Quid Pro Quo: A Lesson from Senator Sheldon Whitehouse

The U.S. Senate has long recognized that a public office is a public trust. Members of the Senate are expected to place the interests of their constituents ahead of private or self-serving interests. Additionally, where solicitation or acceptance of gifts is tied to an official act, federal penalties may exist. Under the federal bribery statute, 18 U.S.C. § 201(b)(2)(A), elected officials and their employees are prohibited from directly or indirectly receiving or asking for “anything of value personally or for any other person or entity, in return for…being influenced in the performance of any official act.” Alternatively, an illegal gratuity under 18 U.S.C. § 201(c)(1)(B) results if an elected official or their employee directly or indirectly seeks or receives personally anything of value other than “as provided by law…for or because of any official act performed or to be performed.”

Plainly speaking, federal laws and the standards that govern the U.S. Senate strictly forbid Senators and Senate employees from engaging in quid pro quo, and caution them against behavior that would give the appearance that “the governmental process may be influenced by campaign contributions or other benefits provided by those with significant legislative or governmental interests.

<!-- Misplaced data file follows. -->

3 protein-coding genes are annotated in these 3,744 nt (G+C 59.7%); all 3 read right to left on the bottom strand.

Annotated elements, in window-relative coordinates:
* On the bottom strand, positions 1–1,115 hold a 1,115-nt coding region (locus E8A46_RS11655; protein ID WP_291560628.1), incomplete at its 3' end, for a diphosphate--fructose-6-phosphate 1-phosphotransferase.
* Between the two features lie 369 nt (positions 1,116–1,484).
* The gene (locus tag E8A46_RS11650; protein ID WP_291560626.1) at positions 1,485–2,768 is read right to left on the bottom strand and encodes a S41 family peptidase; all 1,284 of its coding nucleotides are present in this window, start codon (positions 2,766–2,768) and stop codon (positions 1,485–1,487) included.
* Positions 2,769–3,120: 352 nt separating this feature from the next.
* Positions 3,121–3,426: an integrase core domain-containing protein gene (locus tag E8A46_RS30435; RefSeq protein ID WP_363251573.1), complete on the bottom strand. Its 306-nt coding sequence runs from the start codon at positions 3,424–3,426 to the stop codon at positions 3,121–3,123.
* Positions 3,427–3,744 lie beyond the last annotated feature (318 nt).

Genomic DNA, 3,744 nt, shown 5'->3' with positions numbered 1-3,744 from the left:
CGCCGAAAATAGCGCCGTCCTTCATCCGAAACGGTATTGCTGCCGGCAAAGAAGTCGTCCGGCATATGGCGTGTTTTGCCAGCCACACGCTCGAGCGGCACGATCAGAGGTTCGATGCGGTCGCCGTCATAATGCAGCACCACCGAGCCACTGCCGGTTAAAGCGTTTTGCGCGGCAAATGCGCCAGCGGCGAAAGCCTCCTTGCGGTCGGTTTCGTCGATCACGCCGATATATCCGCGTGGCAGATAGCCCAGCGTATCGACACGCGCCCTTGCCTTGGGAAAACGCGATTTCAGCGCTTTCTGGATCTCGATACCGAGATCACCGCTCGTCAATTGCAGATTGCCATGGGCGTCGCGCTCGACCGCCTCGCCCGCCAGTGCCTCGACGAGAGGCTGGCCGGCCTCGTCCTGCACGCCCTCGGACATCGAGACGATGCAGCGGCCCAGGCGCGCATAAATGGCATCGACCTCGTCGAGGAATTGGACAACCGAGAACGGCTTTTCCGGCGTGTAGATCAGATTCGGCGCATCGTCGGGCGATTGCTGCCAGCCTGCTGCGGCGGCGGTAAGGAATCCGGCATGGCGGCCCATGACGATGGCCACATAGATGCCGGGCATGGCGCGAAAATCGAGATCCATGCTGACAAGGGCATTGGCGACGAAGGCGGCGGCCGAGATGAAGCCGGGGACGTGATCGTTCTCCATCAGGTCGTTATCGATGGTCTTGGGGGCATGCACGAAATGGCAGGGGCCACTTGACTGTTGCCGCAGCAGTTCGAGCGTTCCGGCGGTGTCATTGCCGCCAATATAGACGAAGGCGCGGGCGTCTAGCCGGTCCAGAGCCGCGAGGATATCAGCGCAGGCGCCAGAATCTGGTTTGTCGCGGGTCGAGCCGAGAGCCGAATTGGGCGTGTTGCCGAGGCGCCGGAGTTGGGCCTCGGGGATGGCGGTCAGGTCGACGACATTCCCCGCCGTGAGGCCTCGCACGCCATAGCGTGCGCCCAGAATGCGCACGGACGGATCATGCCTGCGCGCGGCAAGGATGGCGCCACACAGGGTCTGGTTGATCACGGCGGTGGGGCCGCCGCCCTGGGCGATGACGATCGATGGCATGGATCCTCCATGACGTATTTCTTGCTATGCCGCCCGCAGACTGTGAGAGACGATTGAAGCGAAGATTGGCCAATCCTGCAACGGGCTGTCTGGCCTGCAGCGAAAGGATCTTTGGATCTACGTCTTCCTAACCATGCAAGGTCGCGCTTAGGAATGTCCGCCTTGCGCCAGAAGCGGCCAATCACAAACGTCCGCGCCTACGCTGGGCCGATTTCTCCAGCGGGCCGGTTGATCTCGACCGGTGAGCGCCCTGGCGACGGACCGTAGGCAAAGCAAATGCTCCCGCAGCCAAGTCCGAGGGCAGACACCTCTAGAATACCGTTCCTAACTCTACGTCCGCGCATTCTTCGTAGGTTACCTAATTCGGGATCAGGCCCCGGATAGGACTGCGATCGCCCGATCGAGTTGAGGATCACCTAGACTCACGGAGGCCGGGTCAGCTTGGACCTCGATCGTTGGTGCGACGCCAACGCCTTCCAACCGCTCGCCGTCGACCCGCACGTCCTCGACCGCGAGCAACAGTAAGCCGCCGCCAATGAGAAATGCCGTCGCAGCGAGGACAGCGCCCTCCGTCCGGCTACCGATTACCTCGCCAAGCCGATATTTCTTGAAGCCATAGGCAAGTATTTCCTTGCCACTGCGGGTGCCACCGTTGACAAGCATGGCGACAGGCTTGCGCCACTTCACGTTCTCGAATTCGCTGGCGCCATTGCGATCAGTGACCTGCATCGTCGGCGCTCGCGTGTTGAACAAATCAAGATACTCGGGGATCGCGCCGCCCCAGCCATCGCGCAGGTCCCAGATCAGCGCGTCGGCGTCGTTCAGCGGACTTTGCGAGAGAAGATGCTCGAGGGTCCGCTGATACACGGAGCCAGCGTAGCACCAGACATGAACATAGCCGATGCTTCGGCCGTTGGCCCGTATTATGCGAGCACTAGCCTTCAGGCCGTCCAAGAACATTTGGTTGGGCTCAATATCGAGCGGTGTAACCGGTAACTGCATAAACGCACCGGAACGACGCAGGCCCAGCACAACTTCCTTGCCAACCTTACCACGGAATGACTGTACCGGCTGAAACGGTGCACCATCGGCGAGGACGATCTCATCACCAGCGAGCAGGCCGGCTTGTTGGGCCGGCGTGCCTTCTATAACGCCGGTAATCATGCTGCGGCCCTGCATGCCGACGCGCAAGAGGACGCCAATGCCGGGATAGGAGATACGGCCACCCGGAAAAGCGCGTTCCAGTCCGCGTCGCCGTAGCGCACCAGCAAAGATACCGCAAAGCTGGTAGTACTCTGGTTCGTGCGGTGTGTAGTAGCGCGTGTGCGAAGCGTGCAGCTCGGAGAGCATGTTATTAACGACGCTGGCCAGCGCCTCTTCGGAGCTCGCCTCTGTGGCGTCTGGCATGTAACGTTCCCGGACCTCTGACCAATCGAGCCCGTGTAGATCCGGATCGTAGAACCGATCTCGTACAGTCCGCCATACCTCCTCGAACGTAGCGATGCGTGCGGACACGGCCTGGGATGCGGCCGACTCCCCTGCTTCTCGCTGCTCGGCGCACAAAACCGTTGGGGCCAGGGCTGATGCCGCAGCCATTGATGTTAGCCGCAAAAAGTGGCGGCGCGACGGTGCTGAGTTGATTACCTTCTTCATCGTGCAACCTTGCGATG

However, Rhode Island’s junior U.S. Senator, Sheldon Whitehouse, appears to have done just that. Records recently obtained from the U.S. Department of Energy through a series of Freedom of Information Act (FOIA) requests point to a timeline of Senator Whitehouse receiving campaign contributions from executives from a private company, and then just months later, advocating for that company.

      • January 2014: Senator Sheldon Whitehouse announces that Scott DePasquale, then-CEO of Utilidata, Inc. will be his guest to the 2014 State of the Union Address.

      • October 2015: Utilidata, Inc. executives contributed $3,000 to Whitehouse for Senate.

      • April 2016: Senator Sheldon Whitehouse sends letter to then-Department of Energy Secretary Ernest Moniz writing in support of Utilidata, Inc.’s application to the United States Department of Energy Systems Grant Program.

(Freedom of Information of Act Request, U.S. Department of Energy, eDOCS Folder List Report, Senator Sheldon Whitehouse, June 11, 2020)

Senator Whitehouse’s actions — cozying up to a CEO with an invite to the State of the Union Address, accepting thousands of dollars of campaign donations, and then sending a letter of support for a lucrative grant award on behalf of the CEO’s company — do little to inspire the public’s trust.

In fact, it’s exactly the sort of behavior he has regularly accused others of perpetrating. Far be it for him to lecture others until his own behavior conforms to the legal and ethical expectations of this nation’s most prestigious legislative body.